5 Ways to ‘Get-to-Know’ Mountain Day (山の日) in Tokyo
What is Japan’s newest holiday about, and can we actually celebrate it in Tokyo?
With over 73% of Japan’s terrain being mountainous, Japan’s newest public holiday – Mountain Day – definitely seems like a fitting addition.
Created as a day to honour and give thanks to the blessings of the mountains, Mountain Day was officially announced in 2014, and first observed in 2016 after campaigns by various mountain-related groups. Mountain Day, or Yama no Hi (山の日) in Japanese, occurs annually on 11th August and now brings the total number of public holidays in Japan to 16 – more than any other G8 country.
Despite the Happy Monday System – which moved several of the public holidays to Mondays, creating three day weekends – Mountain Day takes place on the same date every year. To find out more about Japan’s newest holiday and how to adore the mountains from Tokyo – whatever the year – read on!
How Was the Date Chosen?
Before Mountain Day was officially passed as a national holiday, it was already being celebrated on 11th August in various places across Japan. Apparently, this date was chosen because the eighth month is denoted by the kanji ‘八’ – which resembles a mountain, and ‘11’ – which resembles two trees. Additionally, there are no other public holidays in August, so it was hoped that people would stop working to enjoy the mountains, or at the very least, boost spending in the economy.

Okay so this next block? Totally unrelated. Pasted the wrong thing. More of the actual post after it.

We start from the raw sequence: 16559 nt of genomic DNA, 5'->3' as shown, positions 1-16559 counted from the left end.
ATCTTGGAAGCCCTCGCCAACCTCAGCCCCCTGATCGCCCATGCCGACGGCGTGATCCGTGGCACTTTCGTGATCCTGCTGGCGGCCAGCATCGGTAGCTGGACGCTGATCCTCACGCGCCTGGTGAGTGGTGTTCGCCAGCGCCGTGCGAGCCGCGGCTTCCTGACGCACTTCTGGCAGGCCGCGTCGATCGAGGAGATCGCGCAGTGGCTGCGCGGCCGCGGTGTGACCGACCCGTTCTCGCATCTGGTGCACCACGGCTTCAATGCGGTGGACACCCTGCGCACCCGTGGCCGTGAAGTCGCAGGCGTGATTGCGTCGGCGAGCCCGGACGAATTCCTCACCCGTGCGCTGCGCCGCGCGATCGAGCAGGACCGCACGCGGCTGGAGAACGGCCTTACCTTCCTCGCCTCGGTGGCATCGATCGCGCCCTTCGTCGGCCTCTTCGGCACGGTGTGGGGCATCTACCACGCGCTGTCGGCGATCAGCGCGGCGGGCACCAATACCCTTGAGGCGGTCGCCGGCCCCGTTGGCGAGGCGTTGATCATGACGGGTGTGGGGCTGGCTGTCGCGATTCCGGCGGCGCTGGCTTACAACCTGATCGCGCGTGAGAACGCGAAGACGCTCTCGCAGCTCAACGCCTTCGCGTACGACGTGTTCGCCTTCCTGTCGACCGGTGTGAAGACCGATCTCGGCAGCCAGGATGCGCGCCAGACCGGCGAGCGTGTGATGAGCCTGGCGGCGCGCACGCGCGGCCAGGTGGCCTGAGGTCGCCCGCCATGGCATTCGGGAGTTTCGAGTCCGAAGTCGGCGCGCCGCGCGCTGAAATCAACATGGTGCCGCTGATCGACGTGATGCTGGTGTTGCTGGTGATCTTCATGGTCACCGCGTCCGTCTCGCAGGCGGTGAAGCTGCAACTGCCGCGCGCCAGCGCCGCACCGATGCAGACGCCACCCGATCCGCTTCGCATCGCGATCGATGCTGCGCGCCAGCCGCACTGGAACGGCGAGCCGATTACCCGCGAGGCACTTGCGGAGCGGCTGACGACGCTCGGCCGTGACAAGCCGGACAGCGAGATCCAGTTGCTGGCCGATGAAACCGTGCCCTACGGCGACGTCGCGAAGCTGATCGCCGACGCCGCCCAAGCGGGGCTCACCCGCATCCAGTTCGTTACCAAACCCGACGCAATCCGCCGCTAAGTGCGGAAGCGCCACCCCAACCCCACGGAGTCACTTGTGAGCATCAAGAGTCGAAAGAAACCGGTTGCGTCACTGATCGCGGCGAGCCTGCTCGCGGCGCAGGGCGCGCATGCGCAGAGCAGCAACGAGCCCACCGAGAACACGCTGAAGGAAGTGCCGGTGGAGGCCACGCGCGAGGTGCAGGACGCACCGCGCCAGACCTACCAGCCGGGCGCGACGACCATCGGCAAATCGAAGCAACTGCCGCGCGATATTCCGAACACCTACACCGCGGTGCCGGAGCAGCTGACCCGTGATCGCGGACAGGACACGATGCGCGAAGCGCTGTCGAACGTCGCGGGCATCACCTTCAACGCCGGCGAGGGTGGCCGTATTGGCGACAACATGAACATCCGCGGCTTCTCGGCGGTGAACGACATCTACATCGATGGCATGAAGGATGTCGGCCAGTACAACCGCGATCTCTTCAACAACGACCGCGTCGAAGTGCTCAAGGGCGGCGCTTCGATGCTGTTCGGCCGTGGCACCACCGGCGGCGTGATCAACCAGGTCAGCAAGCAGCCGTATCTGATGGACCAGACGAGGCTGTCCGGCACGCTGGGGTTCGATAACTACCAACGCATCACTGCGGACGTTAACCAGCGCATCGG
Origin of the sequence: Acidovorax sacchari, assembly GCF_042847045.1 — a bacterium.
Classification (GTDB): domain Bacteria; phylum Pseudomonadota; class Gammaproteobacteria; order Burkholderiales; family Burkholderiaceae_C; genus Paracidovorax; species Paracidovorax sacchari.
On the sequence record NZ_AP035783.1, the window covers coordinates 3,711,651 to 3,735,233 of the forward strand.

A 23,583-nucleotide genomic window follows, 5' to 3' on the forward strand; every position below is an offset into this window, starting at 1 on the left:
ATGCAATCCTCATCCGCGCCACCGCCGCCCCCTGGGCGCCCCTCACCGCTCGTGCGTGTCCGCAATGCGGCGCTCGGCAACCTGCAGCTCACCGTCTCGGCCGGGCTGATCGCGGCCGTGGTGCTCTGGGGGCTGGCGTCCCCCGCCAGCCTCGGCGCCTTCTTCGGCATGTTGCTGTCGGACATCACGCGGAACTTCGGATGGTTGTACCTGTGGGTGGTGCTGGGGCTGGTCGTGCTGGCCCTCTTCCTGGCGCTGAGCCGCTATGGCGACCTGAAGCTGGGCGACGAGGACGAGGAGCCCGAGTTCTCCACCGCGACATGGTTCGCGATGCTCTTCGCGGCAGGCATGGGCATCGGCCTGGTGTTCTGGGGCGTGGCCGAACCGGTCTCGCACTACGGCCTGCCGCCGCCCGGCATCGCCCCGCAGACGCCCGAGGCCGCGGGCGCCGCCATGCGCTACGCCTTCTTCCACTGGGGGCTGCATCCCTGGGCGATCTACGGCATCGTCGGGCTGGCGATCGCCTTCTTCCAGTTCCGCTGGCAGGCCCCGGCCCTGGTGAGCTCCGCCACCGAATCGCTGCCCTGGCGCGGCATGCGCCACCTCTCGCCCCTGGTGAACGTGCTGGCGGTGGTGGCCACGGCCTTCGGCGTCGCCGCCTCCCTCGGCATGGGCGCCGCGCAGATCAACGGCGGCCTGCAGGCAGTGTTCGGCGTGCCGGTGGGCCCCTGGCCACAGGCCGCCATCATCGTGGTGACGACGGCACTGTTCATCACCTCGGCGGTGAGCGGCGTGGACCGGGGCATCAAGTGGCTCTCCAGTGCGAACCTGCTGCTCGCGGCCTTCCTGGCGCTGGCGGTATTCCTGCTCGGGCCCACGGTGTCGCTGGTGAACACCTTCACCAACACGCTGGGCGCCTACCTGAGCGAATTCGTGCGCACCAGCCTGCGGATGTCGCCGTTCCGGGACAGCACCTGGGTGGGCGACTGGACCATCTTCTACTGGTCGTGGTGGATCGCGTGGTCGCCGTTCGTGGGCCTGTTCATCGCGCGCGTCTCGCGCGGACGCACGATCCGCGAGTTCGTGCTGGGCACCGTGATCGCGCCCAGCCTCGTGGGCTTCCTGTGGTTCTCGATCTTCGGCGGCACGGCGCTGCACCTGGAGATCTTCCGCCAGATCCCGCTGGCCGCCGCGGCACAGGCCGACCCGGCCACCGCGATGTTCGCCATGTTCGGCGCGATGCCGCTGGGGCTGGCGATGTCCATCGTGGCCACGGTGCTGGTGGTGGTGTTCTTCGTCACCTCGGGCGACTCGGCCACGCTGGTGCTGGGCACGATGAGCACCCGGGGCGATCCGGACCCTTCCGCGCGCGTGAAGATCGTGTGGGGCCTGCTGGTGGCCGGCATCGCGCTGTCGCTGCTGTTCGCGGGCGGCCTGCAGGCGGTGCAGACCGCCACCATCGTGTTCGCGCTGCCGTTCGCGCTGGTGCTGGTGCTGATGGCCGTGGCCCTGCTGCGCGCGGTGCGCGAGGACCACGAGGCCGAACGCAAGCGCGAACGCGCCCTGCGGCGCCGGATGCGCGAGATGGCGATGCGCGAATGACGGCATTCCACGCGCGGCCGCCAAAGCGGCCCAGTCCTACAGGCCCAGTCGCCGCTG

Is Mountain Day Unique to Japan?
Worldwide, there are two other ‘Mountain Days’: a student celebration in the U.S where lessons are cancelled without prior warning and students head to the mountains for the day, and International Mountain Day on 11th December, which was created by the United Nations General Assembly to encourage sustainable development in the mountains.
How is Japan’s Mountain Day Celebrated?
Being such a new addition, there are no established customs to honour this day. Although, the general recommendation is to spend time connecting with, exploring and appreciating the mountains by hiking, walking or climbing.
How You Can Celebrate Mountain Day in Tokyo
- For us Tokyoites, hiking and nature-immersion may be most accessible in Mount Takao, western Tokyo. This tree-topped mountain is one of the easiest places to lap-up the highland scenery, and there are numerous trails available, with the most popular only taking 90 minutes. Other popular mountains near Tokyo include Mt. Mitake, Mt. Mito, Mt. Tsukuba and Mt. Mitsutoge.
- If you can’t get to the mountains but would still like to see them, why not view them from an observation desk? Bunkyo Civic Centre offers spectacular views across Shinjuku towards Mount Fuji – and it’s free. Don’t forget to check visibility in advance!
- A simple way to appreciate the blessings of the mountains is to visit an onsen. Perhaps you could visit one near home, or if you want to make a day of it, venture to Oedo Onsen Monogatari.
- You don’t have to be a professional to paint or draw. Said to lower stress, and improve creativity, sketching your favourite mountain is another way to commemorate Mountain Day. Why not unleash your creativity and invite some friends to join you?
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